I implore you not to buy the book because Lawrence has tainted the way history will view him by his outspoken comments post World Cup - He is selfishly using controversy to promote this book instead of abiding by the unwritten code of ethics in any team - what happens behind closed doors needs to stay there. Obviously he has realised his England career is over so he will not be punished by non selection - but this is just sad grumblings of a faded talent based on him losing out on selection after the poor performance in the USA game. f the truth be told Ashton gave him a chance he did not warrant by taking him to the RWC. LOL is throwing that opportunity back in Ashtons face for a few cheap book promoting headlines. One of the worst things about sport is everyone else can see someone who should have retired much before the player realises it himself. All this is even more amazing when you realise what a reprieve the England RFU gave LOL after his stupid self promoting antics with the News of the World Journo's some time back-- Boycott the book .
Are you actually living in a dream world. If you had read the book properly you would see that at no point did LD mention what was said behind closed doors and admitted he blew his chance in the game against USA. If he had been given the same treatment as Jason Robinson (not been taken to the marines) then maybe things would have been different. I assume you are not a rugby fan as you wouldnt have written what you did when talking about a man who played every single game of the 2003 World Cup and was one of the reasons that we won the World Cup!!
Mr. Hackett, allow people the courtesy of deciding for themselves if they want to buy Lawrence Dallaglio's book. Presumably, you haven't read the book and aren't in much of a position to say whether it is good or bad. What is this nonsense about "the unwritten code of ethics"? It is unwritten because it is unworkable. Even rugby teams operate in a democratic environment and if someone decides to exercise their right to freedom of expression, we respect that, right? Would you, as a potential reader, have preferred Dallaglio to tell lies about the quality of England's preparation for the World Cup? If he had, would you describe that as ethical behaviour towards those who would buy the book? Or would you have preferred that Dallaglio did what a number of players did in the days before and immediately after the final: that is, they anonymously told Paul Ackford of the Sunday Telegraph and Alison Kervin of the Daily Telegraph that the preparation was terrible and that Ashton had lost control. (Check this out on the Telegraph website, same story as Dallaglio only with no names.) As he says in the book, Dallaglio is not for hiding behind the cloak of anonymity. Can I do exactly the opposite to what you've done and advise people to buy the book because I HAVE read it and it is outstanding. For me the key to his honesty in the final chapter is all that went before - considering how open and honest (often in ways that hurt himself) he has been all through the book, how could he suddenly change tack and start offering us platitudes in the final chapter? I, for one, would not have thanked him for that. Read this book and the certainty is that you will not be disappointed.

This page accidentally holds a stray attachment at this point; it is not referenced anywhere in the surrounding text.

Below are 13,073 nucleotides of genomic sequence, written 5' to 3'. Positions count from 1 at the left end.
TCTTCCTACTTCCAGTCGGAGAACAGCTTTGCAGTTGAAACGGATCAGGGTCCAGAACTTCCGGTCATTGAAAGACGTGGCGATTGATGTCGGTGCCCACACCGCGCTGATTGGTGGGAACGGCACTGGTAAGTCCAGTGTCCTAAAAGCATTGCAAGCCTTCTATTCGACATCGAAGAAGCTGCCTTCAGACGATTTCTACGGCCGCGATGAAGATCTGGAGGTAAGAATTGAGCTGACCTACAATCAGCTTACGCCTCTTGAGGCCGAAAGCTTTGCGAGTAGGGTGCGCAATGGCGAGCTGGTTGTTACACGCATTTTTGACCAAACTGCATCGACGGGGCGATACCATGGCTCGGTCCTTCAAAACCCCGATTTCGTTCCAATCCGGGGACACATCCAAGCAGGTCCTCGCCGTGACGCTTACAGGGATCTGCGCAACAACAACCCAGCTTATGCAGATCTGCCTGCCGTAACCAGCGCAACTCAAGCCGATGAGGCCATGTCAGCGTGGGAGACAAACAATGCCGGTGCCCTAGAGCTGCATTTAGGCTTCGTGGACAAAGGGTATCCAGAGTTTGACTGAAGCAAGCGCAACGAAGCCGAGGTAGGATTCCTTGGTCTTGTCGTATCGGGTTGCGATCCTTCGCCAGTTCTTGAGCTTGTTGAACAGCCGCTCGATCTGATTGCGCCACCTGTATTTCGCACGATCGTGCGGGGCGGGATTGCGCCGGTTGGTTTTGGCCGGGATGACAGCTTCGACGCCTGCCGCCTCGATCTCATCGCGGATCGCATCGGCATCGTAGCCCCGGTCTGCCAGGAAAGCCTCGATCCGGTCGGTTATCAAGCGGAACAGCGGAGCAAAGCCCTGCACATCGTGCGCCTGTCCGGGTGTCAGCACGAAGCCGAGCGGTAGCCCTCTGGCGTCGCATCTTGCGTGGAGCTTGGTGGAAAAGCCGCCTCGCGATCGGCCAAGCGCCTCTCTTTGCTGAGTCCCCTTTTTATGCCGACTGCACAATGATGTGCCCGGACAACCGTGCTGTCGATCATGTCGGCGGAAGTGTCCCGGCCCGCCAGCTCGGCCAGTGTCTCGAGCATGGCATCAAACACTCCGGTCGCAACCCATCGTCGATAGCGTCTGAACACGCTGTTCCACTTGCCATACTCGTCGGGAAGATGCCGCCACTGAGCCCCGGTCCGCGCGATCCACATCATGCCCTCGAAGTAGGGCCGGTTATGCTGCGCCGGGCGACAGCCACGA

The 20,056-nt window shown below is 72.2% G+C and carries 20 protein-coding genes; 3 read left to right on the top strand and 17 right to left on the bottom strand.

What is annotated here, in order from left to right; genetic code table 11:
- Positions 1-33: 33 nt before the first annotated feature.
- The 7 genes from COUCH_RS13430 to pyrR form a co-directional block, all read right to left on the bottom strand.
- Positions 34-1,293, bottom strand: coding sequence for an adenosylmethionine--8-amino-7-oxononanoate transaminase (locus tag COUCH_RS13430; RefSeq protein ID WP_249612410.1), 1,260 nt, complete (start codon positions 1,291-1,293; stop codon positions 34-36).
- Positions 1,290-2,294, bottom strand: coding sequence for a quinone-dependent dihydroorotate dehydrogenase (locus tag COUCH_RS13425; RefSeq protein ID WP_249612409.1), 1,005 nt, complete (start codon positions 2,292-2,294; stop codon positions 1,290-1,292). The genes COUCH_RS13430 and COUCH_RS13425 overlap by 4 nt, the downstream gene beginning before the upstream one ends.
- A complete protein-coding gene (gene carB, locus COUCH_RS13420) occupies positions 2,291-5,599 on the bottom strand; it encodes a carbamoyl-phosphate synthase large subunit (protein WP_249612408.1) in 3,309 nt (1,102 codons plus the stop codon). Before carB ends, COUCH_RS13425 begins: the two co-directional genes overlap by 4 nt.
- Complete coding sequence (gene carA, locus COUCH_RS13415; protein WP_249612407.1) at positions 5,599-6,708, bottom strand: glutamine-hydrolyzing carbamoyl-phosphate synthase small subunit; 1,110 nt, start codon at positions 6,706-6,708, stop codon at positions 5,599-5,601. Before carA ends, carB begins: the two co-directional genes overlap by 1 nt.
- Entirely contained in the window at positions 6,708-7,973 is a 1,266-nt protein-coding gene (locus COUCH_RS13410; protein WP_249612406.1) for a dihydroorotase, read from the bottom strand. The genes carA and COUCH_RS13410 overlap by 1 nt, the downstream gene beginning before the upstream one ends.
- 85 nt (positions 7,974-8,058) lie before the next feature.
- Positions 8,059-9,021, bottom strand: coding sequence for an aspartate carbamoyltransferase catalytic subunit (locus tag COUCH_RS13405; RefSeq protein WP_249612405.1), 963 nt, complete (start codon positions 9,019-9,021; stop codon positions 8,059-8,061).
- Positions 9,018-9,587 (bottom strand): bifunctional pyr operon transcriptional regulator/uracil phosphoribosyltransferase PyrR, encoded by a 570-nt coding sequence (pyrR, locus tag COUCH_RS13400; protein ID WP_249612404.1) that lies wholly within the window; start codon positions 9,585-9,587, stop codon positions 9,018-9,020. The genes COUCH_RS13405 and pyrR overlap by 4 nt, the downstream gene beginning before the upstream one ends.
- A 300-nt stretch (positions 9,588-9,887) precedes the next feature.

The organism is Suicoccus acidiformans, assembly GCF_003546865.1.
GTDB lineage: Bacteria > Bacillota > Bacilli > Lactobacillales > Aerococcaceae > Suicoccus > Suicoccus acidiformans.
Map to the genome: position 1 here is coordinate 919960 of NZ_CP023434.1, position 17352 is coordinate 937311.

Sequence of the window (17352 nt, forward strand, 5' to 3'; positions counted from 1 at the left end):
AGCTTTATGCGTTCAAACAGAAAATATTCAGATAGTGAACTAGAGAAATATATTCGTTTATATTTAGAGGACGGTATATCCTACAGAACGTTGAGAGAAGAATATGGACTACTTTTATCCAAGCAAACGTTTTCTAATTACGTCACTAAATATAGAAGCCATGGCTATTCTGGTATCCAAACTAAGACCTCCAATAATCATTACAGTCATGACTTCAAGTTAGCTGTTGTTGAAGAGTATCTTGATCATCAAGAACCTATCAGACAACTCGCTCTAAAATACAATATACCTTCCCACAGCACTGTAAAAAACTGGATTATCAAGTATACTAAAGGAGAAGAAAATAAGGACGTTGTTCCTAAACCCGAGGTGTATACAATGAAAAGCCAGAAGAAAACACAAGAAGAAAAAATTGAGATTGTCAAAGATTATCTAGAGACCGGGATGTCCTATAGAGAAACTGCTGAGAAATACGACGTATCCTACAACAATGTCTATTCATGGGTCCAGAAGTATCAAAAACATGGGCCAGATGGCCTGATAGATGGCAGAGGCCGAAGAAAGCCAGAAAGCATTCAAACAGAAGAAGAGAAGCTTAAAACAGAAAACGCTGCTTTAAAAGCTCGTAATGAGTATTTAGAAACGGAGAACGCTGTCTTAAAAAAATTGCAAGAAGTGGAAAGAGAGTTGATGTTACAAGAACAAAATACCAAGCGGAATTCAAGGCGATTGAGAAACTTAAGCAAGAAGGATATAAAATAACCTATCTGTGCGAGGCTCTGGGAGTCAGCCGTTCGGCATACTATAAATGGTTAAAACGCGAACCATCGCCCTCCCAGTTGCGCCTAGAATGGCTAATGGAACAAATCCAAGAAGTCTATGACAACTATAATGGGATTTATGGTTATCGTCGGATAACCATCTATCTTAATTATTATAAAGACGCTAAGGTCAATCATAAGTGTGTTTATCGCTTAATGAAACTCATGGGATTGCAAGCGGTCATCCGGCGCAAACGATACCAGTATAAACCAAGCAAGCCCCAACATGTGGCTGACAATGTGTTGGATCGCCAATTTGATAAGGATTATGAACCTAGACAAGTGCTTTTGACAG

Thanks Martin. I think your comments are very well thought through and offer a balanced view to my own opinion. You made me re think which is a good sign. I agree people should make their own minds up and perhaps I should concede that reading the book will offer balance against the news / publicity I was reading at the time I made the comment. However I would point out I still believe that LD's lack of anonymity in making his comments had more to with generating book publicity than high moral standards.